Determinants of residential greenness and its association with prostate cancer risk: A case-control study in Singapore

Yueh Jia Lee, Wei Qi Loh, Trung Kien Dang, Cecilia Woon Chien Teng, Wen Chi Pan, Chih Da Wu, Sin Eng Chia, Wei Jie Seow*

*Corresponding author for this work

Research output: Contribution to journalArticlepeer-review

Abstract

Background: Exposure to greenness has been shown to be beneficial to health, but few studies have examined the association between residential greenness and prostate cancer (PCa) risk. Our main objectives were to identify the determinants of residential greenness, and to investigate if residential greenness was associated with PCa risk in Singapore. Methods: The hospital-based case-control study was conducted between April 2007 and May 2009. The Singapore Prostate Cancer Study (SPCS) comprised 240 prostate cancer cases and 268 controls, whose demographics and residential address were collected using questionnaires. Residential greenness was measured by normalized difference vegetation index (NDVI) around the participants’ homes using a buffer size of 1 km. Determinants of NDVI were identified using a multivariable linear regression model. Logistic regression models were used to calculate the odds ratios (ORs) and 95% confidence intervals (CIs) of associations between NDVI and PCa risk, adjusting for potential confounders. Results: Having a BMI within the second quartile, as compared to the lowest quartile, was associated with higher levels of NDVI (β-coefficient = 0.263; 95% CI = 0.040–0.485) after adjusting for covariates. Additionally, being widowed or separated, as compared to being married, was associated with lower levels of NDVI (β-coefficient = −0.393; 95% CI = −0.723, −0.063). An interquartile range (IQR) increase in NDVI was positively associated with prostate cancer risk OR = 1.45; 95% CI = 1.02–2.07). Stratified analysis by tumour grade and stage showed that higher NDVI was associated with higher risk of low grade PCa. Conclusion: Our findings suggested that residential greenness was associated with higher risk of PCa in Singapore. Future studies on the quality and type of green spaces, as well as other factors of residential greenness, in association with PCa risk should be conducted to better understand this relationship.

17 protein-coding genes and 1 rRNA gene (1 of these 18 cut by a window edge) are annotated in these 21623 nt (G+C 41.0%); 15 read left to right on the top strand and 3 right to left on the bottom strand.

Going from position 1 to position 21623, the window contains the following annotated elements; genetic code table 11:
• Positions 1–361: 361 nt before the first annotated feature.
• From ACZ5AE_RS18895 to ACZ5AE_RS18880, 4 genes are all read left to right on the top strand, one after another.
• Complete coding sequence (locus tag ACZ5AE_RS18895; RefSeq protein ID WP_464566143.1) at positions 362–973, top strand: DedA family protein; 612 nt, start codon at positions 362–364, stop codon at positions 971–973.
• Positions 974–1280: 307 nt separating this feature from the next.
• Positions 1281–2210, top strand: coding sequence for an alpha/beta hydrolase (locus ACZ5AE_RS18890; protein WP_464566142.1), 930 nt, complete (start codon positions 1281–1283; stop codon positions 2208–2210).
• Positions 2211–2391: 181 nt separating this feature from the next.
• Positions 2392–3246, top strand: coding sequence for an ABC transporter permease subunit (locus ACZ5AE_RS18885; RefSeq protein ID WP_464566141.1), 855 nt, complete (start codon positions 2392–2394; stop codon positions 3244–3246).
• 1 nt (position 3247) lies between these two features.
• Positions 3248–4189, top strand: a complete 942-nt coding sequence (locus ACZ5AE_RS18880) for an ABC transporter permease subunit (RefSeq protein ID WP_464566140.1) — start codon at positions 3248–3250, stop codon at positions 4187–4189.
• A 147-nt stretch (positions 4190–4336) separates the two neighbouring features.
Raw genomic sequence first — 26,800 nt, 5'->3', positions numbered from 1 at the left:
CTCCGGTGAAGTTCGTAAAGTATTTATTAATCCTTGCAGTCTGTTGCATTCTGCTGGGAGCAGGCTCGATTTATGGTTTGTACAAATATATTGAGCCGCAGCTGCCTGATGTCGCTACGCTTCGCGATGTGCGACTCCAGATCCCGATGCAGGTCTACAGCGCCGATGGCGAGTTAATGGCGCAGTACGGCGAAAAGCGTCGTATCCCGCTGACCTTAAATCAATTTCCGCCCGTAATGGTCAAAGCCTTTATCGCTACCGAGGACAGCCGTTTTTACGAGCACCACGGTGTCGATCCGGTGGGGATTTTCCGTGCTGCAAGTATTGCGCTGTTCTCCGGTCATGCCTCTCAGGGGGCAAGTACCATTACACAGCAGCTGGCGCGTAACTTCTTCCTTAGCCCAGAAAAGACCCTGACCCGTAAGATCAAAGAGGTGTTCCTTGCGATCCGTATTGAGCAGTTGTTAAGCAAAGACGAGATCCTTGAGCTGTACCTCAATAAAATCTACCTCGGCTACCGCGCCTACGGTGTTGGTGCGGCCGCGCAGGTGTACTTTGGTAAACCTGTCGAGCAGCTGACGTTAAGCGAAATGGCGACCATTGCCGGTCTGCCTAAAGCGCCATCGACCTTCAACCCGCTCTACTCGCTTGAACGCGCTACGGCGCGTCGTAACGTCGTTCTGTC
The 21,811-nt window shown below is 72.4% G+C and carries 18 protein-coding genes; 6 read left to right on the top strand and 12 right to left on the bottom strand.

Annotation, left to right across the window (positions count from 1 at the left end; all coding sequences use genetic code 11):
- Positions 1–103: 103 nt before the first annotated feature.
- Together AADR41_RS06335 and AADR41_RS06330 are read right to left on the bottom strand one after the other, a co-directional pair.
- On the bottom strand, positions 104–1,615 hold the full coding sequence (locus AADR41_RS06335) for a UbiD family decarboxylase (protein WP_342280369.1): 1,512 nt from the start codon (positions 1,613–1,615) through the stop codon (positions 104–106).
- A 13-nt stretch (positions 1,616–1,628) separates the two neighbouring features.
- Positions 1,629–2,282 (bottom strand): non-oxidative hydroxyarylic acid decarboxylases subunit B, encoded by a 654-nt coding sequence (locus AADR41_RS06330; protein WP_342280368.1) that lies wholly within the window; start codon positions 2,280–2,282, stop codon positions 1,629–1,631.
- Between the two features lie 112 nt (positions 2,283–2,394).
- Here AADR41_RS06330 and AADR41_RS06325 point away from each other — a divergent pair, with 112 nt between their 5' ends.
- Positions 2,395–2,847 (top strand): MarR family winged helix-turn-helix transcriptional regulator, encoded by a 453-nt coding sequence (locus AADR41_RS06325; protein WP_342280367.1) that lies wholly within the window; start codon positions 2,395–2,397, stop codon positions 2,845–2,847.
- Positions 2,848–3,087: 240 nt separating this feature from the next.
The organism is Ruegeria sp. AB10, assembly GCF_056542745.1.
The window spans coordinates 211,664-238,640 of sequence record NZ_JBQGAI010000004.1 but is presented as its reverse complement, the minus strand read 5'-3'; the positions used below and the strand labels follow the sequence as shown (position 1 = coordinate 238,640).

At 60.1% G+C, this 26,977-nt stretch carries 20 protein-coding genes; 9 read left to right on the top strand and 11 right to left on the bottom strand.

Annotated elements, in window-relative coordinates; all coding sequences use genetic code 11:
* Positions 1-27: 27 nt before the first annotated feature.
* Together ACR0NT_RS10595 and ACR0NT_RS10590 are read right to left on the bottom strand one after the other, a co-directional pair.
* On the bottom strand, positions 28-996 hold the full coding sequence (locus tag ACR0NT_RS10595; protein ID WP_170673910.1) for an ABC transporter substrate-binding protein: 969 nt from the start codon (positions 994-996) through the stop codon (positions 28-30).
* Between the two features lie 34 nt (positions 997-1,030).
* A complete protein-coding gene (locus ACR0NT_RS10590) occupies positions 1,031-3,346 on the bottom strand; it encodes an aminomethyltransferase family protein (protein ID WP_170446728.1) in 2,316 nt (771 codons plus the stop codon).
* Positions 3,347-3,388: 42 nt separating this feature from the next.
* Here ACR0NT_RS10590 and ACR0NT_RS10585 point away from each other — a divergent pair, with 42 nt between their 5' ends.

Original languageEnglish
Article number116903
JournalEnvironmental Research
Volume237
DOIs
StatePublished - 15 Nov 2023

Keywords

  • Case-control study
  • Environmental epidemiology
  • NDVI
  • Prostate cancer
  • Residential greenness

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